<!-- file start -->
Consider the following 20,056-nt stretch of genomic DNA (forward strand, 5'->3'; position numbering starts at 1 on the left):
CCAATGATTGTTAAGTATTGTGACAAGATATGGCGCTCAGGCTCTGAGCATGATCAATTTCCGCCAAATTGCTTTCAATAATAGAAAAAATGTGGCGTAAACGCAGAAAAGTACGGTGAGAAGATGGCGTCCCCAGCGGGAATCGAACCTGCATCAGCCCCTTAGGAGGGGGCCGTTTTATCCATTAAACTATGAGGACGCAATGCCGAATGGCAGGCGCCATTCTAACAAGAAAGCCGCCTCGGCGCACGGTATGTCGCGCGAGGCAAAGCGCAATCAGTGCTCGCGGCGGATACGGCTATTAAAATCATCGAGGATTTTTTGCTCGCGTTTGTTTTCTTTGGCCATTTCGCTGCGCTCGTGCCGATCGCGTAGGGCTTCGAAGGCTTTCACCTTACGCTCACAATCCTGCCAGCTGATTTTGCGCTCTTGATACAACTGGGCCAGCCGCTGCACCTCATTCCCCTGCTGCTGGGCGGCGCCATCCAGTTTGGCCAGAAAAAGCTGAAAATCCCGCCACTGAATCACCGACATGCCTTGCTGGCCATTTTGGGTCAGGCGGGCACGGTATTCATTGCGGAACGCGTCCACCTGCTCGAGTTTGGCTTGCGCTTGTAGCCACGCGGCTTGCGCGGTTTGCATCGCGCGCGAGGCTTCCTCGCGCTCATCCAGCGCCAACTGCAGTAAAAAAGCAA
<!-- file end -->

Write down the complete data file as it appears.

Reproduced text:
Consider the following 20,056-nt stretch of genomic DNA (forward strand, 5'->3'; position numbering starts at 1 on the left):
CCAATGATTGTTAAGTATTGTGACAAGATATGGCGCTCAGGCTCTGAGCATGATCAATTTCCGCCAAATTGCTTTCAATAATAGAAAAAATGTGGCGTAAACGCAGAAAAGTACGGTGAGAAGATGGCGTCCCCAGCGGGAATCGAACCTGCATCAGCCCCTTAGGAGGGGGCCGTTTTATCCATTAAACTATGAGGACGCAATGCCGAATGGCAGGCGCCATTCTAACAAGAAAGCCGCCTCGGCGCACGGTATGTCGCGCGAGGCAAAGCGCAATCAGTGCTCGCGGCGGATACGGCTATTAAAATCATCGAGGATTTTTTGCTCGCGTTTGTTTTCTTTGGCCATTTCGCTGCGCTCGTGCCGATCGCGTAGGGCTTCGAAGGCTTTCACCTTACGCTCACAATCCTGCCAGCTGATTTTGCGCTCTTGATACAACTGGGCCAGCCGCTGCACCTCATTCCCCTGCTGCTGGGCGGCGCCATCCAGTTTGGCCAGAAAAAGCTGAAAATCCCGCCACTGAATCACCGACATGCCTTGCTGGCCATTTTGGGTCAGGCGGGCACGGTATTCATTGCGGAACGCGTCCACCTGCTCGAGTTTGGCTTGCGCTTGTAGCCACGCGGCTTGCGCGGTTTGCATCGCGCGCGAGGCTTCCTCGCGCTCATCCAGCGCCAACTGCAGTAAAAAAGCAA